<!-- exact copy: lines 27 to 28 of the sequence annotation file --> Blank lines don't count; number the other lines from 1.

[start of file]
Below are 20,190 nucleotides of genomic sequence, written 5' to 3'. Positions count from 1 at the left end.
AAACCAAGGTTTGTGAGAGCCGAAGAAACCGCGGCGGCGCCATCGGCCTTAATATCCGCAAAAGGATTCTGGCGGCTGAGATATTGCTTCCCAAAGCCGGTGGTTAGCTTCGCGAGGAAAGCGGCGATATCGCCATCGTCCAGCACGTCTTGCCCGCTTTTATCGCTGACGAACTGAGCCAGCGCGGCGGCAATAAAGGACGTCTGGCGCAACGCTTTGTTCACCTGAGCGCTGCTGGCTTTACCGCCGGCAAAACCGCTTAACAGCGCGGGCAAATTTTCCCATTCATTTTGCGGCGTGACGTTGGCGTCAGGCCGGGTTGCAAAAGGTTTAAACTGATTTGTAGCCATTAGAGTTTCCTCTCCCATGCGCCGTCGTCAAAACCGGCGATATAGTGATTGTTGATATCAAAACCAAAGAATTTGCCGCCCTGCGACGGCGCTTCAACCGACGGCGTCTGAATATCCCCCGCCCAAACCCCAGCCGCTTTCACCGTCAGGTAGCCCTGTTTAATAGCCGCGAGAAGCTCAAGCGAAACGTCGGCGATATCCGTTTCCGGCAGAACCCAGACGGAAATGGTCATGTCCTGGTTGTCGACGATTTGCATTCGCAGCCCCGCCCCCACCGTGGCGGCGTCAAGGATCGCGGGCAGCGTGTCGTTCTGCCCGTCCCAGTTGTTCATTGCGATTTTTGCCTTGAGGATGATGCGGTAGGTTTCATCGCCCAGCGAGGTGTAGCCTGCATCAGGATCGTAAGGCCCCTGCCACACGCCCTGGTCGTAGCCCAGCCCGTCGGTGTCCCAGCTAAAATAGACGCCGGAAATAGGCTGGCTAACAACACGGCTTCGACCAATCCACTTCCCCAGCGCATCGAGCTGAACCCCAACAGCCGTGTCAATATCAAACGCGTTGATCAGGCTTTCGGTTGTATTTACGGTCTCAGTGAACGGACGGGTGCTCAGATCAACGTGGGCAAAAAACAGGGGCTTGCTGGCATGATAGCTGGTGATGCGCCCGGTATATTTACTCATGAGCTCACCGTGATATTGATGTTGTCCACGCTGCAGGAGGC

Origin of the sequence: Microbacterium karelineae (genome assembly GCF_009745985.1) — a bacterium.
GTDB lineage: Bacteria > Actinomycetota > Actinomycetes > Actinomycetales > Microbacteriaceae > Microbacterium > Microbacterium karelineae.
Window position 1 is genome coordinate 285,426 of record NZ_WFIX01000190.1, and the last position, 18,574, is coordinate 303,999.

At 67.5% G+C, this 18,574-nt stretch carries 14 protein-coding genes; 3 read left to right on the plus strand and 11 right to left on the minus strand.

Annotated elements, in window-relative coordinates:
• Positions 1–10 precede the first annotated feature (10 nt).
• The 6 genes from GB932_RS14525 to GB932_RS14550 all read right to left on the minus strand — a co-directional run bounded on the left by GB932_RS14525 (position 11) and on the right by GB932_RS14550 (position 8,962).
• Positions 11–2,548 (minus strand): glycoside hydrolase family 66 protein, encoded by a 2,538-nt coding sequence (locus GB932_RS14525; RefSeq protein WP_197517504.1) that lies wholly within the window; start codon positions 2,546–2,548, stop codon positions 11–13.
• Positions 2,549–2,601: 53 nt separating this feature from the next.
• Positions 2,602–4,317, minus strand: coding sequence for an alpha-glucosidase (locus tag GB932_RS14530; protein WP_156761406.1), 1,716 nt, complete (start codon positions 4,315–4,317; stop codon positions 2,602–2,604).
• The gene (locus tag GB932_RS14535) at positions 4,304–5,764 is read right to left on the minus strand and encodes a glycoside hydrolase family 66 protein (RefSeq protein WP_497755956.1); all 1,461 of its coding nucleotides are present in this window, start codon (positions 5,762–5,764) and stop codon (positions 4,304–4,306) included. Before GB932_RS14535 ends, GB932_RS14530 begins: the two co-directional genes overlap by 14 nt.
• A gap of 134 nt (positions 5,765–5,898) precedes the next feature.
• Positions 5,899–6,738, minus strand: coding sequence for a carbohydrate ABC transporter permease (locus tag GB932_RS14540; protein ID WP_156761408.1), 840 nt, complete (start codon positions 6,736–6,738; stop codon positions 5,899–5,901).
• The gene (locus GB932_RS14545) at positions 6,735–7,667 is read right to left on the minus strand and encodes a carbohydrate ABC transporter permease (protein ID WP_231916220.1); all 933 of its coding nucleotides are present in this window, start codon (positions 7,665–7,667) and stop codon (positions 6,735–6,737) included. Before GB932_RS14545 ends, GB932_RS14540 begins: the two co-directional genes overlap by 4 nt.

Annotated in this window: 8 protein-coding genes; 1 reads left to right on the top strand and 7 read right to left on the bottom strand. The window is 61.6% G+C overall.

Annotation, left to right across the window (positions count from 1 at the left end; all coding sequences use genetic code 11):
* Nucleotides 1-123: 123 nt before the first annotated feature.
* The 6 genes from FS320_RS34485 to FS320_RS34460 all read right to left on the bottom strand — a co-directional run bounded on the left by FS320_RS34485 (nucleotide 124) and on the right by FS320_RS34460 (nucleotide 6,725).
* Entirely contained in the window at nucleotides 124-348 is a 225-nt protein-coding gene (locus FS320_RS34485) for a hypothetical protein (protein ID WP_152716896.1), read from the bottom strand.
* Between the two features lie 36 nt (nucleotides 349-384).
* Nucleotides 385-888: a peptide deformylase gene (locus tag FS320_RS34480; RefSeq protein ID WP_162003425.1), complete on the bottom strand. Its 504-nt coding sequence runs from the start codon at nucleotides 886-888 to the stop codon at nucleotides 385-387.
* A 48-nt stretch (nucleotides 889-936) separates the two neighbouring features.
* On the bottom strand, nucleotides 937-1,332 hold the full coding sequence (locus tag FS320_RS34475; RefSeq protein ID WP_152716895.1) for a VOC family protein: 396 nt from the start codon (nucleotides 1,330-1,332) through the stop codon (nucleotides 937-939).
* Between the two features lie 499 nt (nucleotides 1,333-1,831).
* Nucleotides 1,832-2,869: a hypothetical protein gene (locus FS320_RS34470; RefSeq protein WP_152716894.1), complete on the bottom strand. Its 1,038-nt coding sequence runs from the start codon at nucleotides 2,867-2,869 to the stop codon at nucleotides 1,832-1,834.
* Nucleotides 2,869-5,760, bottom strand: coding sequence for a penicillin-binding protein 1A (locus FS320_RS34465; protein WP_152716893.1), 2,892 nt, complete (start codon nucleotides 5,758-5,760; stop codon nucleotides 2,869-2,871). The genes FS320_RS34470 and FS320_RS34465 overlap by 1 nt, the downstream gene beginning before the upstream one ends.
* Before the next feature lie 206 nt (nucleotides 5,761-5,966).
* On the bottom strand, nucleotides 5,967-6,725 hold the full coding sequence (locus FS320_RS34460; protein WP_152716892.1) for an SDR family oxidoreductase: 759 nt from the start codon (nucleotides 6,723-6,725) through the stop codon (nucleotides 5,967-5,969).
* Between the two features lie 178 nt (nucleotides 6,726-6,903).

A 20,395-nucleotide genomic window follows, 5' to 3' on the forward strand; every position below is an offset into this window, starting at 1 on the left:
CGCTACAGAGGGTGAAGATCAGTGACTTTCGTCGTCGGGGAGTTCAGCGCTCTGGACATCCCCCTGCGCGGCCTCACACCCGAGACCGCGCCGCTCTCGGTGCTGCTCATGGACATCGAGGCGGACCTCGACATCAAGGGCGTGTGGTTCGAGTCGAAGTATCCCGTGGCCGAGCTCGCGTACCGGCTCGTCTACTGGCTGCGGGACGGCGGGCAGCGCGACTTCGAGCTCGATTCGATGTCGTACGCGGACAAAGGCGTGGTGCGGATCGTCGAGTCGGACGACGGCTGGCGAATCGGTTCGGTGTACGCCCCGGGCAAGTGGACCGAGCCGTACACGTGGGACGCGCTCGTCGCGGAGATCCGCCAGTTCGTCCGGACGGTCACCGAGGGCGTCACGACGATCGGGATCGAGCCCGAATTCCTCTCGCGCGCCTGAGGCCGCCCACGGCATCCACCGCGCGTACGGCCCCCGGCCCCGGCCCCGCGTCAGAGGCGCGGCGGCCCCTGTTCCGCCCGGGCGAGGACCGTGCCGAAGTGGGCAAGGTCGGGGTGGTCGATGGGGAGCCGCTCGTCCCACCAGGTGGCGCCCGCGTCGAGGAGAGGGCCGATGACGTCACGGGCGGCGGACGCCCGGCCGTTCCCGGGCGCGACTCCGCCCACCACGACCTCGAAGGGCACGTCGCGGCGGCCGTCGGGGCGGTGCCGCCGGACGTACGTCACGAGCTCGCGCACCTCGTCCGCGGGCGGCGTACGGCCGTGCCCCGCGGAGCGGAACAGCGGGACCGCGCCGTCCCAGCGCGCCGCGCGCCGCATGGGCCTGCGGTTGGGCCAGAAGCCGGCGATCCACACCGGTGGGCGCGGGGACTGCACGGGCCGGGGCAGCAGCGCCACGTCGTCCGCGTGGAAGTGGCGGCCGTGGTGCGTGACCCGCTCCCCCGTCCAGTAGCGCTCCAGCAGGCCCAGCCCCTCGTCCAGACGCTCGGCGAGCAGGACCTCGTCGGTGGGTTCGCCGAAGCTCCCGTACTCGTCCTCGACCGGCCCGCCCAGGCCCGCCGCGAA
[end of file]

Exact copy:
* Nucleotides 1,832-2,869: a hypothetical protein gene (locus FS320_RS34470; RefSeq protein WP_152716894.1), complete on the bottom strand. Its 1,038-nt coding sequence runs from the start codon at nucleotides 2,867-2,869 to the stop codon at nucleotides 1,832-1,834.
* Nucleotides 2,869-5,760, bottom strand: coding sequence for a penicillin-binding protein 1A (locus FS320_RS34465; protein WP_152716893.1), 2,892 nt, complete (start codon nucleotides 5,758-5,760; stop codon nucleotides 2,869-2,871). The genes FS320_RS34470 and FS320_RS34465 overlap by 1 nt, the downstream gene beginning before the upstream one ends.